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This World Map Shows Where Familes Save the Most Money

The Global Finance Magazine recently released an article aggregating household savings rates across the world for 2015, sourcing data from the Organization for Economic Development and Cooperation (OECD). Household savings, as defined by the Global Finance Magazine, is “the difference between a household’s disposable income (wages, income of the self-employed and net property income) and its consumption (expenditures on goods and services).

We built a map to provide a visualization of the household savings rates around the world by comparing 25 different countries. The map size of the country is scaled based on the household savings rate. Countries appear larger the greater the savings rate. Countries are also colored by their respective GDP per capita on a purchasing power parity (PPP) basis as provided by the Central Intelligence Agency’s World Factbook estimates. Using the PPP exchange as defined by the International Monetary Fund (“the rate at which the currency of one country would have to be converted into that of another country to buy the same amount of goods and services in each country”) allows us to compare countries with different currencies. Based on the data, the highest savings rate is 17.8% and the lowest is -4.1%. Additionally, the highest GDP per capita is $102,900 and the lowest GDP per capita is $26,000. Can you guess which countries saved the most and least?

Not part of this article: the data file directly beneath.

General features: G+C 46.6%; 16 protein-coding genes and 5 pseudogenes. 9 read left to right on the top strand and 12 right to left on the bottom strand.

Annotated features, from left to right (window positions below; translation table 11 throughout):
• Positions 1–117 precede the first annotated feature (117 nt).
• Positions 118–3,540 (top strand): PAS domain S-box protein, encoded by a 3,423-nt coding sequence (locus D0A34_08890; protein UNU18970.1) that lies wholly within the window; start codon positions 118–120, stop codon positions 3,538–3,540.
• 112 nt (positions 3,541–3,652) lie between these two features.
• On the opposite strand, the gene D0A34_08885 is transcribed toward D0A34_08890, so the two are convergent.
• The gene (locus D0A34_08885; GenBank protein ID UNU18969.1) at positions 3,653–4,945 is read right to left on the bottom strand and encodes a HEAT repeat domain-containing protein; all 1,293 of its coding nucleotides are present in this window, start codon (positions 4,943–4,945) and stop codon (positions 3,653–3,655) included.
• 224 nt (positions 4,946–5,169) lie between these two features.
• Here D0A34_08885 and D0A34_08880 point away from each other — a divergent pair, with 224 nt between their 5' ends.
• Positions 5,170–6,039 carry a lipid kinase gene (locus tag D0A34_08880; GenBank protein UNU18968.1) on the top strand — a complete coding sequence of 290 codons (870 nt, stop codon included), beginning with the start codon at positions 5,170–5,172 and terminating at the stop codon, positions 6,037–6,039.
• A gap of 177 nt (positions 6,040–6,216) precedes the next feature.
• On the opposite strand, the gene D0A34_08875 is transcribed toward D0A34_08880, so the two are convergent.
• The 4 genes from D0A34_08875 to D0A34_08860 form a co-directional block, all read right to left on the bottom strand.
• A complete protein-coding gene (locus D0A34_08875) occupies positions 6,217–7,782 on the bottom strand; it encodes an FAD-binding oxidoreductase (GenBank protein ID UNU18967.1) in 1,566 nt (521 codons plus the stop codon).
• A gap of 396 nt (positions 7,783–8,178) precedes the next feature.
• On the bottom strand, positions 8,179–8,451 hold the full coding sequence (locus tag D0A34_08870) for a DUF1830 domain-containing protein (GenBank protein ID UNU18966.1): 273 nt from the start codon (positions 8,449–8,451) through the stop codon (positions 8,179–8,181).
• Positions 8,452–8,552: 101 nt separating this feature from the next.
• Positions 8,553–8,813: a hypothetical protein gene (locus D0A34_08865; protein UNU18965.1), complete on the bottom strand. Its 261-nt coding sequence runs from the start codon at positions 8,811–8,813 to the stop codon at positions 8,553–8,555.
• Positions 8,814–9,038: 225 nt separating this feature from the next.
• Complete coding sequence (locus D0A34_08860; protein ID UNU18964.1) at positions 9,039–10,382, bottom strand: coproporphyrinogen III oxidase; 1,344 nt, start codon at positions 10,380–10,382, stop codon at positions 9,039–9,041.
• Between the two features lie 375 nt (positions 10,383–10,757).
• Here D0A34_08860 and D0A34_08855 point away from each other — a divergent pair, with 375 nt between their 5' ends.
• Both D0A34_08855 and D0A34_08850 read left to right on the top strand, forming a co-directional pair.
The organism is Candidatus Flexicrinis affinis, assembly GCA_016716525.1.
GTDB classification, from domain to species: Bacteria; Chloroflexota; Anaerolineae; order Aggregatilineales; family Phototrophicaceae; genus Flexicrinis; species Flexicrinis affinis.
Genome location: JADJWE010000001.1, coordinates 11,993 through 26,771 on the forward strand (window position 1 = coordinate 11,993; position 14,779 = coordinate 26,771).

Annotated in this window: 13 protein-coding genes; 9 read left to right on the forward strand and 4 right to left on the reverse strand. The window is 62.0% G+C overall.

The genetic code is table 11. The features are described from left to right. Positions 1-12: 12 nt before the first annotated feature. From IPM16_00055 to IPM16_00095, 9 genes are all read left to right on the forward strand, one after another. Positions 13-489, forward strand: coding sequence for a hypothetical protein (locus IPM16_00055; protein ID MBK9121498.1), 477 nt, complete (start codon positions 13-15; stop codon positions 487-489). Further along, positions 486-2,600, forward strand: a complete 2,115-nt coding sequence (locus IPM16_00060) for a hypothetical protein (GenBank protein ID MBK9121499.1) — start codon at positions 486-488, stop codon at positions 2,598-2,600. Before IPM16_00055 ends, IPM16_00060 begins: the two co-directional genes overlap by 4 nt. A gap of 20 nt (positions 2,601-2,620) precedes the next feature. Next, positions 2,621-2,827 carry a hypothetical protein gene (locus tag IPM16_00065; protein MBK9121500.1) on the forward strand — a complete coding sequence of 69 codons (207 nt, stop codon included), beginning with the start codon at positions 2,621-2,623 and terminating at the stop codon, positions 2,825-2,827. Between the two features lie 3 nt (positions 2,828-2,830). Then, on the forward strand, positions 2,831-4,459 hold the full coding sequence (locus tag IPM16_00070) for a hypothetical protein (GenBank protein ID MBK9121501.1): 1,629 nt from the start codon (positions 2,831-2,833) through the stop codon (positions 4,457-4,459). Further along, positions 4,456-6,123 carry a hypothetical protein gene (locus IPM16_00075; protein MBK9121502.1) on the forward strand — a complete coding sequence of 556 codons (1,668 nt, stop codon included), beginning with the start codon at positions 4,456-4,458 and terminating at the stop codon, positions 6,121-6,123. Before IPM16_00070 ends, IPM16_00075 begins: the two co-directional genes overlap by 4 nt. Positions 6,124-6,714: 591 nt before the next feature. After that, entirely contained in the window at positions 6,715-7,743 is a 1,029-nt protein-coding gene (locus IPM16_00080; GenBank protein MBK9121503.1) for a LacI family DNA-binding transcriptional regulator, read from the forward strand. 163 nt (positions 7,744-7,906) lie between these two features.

Countries with the Highest Savings Rates

  • Switzerland: 17.82%

  • Luxembourg: 17.34%

  • Sweden: 15.83%

  • Germany: 9.55%

  • Hungary: 9.02%

Countries with the Highest GDP Per Capita

  • Luxembourg: $102,900

  • Norway: $68,400

  • Australia: $65,400

  • Switzerland: $59,300

  • United States: $56,300

Countries with the Lowest Savings Rates

  • Denmark: -4.06%

  • Finland: 0.82%

  • Japan: 2.42%

  • Spain: 2.88%

  • Estonia: 2.93%

Countries with the Lowest GDP Per Capita

  • Hungary: $26,000

  • Poland: $26,400

  • Estonia: $28,700

  • Slovak Republic: $29,500

  • Slovenia: $30,900

Higher GDP per capita does not mean a higher savings rate!

How do you as an individual compare to your country’s savings rate? Are you saving more than the average citizen?

Please feel free to leave your comments below! We would like to hear your feedback.

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